You may wish to use the services of a loss prevention consultant with fire fighting experience to coordinate and offer guided discussion during such a visit.
Our experience has been that if the local fire service has an opportunity to thoroughly understand the hazards and has an opportunity to ask for improvements, they are much more willing to consider offensive action rather than assume a purely defensive posture. When a defensive posture is assumed from the outset, the frequent comment from the fire department is that they did not know what hazards they faced. If everyone was accounted for, they had no basis for assessing the risks of offensive action.
The purpose of this and all of our articles is to help the fire service conduct a risk analysis before hand. They will still need to validate the pre-assessment as the incident unfolds but they will have a good starting point.
Feel free to contact this author at John.Frank@xlgroup.com or at +1 404-431-2673.
1 Per NFPA 1500 184.108.40.206 Offensive Operations. Actions generally performed in the interior of involved structures that involve a direct attack on a fire to directly control and extinguish the fire.
2 Per NFPA 1500 220.127.116.11 Defensive Operations. Actions that are intended to control a fire by limiting its spread to a defined area, avoiding the commitment of personnel and equipment to dangerous areas.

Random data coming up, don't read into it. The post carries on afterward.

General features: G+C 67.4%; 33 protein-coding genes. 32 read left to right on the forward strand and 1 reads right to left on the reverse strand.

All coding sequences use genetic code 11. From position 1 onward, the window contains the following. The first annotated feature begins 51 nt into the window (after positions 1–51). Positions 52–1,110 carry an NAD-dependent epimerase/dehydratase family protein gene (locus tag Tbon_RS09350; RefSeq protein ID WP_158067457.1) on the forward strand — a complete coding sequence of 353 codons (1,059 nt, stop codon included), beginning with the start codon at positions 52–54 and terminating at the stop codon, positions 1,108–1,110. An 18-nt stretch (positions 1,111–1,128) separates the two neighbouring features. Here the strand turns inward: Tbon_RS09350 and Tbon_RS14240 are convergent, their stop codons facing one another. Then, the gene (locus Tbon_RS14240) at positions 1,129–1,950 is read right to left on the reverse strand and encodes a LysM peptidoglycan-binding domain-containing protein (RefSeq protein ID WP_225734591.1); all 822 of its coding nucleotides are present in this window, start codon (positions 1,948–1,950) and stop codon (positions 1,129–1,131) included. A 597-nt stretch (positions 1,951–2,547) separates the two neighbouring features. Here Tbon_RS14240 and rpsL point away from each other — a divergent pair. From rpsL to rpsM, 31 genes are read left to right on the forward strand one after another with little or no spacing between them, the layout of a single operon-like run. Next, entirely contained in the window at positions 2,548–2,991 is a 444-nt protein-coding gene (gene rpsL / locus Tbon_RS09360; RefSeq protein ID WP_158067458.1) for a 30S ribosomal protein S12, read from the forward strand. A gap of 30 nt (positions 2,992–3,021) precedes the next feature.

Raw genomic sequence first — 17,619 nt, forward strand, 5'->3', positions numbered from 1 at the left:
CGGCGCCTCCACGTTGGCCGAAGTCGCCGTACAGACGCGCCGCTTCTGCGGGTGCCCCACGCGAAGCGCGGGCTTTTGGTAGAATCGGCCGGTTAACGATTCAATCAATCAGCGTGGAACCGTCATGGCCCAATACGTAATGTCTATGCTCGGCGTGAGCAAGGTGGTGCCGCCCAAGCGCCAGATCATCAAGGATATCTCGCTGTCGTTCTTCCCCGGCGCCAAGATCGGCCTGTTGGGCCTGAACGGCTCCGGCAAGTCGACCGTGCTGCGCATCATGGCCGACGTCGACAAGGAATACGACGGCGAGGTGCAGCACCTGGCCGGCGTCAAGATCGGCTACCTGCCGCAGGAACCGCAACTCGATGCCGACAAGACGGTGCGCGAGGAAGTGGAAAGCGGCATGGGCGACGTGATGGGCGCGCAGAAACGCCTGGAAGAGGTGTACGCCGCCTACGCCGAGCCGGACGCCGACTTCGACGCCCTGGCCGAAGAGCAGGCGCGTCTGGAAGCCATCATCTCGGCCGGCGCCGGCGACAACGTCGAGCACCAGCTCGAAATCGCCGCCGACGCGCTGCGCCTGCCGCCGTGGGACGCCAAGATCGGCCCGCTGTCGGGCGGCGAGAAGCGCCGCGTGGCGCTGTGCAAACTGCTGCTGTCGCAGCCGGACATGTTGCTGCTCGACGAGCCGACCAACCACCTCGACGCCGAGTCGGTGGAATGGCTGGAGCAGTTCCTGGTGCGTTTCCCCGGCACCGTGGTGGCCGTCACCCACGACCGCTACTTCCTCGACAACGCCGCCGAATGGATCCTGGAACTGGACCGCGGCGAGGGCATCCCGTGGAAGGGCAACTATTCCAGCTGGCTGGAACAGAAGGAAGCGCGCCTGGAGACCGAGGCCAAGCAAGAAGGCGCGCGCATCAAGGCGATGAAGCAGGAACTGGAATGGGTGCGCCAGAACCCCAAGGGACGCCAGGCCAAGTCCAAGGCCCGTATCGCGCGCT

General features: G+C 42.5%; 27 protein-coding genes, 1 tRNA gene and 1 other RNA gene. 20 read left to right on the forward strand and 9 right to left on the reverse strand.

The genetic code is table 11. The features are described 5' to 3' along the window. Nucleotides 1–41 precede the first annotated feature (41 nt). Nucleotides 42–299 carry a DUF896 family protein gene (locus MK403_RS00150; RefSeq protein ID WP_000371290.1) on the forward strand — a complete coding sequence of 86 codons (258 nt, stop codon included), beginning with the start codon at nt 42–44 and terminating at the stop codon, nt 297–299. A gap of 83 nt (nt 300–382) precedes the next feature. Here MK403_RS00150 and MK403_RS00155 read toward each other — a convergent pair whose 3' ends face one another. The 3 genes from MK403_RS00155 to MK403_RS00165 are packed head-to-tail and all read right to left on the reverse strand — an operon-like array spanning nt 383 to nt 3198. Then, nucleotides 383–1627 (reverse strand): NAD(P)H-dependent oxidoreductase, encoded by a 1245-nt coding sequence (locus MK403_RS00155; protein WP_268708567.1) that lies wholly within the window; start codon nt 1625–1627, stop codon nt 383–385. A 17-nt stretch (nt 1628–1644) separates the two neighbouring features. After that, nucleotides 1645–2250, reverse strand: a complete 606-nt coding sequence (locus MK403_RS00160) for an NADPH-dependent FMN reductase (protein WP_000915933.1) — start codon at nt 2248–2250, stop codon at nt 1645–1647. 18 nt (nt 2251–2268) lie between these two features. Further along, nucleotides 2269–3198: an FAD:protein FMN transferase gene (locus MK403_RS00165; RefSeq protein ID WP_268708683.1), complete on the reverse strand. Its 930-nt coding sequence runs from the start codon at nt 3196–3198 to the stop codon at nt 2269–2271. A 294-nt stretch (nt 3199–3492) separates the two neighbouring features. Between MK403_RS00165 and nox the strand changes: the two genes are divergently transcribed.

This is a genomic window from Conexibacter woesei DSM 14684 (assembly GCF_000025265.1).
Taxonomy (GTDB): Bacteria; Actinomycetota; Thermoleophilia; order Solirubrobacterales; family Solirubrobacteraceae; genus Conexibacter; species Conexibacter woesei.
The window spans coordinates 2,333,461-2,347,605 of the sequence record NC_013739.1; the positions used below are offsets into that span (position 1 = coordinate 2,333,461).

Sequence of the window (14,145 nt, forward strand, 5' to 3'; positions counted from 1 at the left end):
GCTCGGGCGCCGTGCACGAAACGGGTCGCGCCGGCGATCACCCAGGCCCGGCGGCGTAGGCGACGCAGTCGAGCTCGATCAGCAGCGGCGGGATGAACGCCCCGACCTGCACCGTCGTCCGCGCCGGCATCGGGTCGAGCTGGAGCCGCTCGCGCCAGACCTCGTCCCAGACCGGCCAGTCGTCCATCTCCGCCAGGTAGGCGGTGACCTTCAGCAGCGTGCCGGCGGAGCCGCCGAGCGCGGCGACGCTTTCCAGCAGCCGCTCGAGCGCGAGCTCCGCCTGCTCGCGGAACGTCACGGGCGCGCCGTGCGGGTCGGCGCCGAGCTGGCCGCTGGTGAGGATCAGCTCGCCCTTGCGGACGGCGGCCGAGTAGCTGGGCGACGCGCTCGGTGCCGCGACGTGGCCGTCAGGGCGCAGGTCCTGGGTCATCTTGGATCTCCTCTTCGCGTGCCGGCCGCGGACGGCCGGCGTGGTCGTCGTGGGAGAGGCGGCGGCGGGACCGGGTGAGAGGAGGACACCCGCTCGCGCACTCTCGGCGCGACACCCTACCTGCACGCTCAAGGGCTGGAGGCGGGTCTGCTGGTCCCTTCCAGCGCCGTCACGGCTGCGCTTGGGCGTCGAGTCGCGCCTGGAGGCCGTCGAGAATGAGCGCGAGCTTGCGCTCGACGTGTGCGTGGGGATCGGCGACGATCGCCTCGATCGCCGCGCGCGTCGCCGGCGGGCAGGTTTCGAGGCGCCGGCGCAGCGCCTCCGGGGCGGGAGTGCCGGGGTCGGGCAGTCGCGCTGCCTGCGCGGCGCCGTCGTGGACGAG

3 These are only representative of the occupancies that are covered. Over 100 occupancies and hazards are addressed in these resources. Frequently, all of them address a given occupancy or hazard and all should be consulted to get a broad perspective on the hazards.
John Frank, P.E., CFPS is with XL Global Asset Protection Services, LLP (XL GAPS), a property loss prevention consulting firm and an XL Group company. The XL Group plc, through its operating subsidiaries, is a leading provider of global insurance and reinsurance coverages to industrial, commercial and professional service firms, insurance companies and other enterprises on a worldwide basis. More information about XL GAPS is available at www.xlgaps.com and more information about XL Group plc is available at www.xlgroup.com.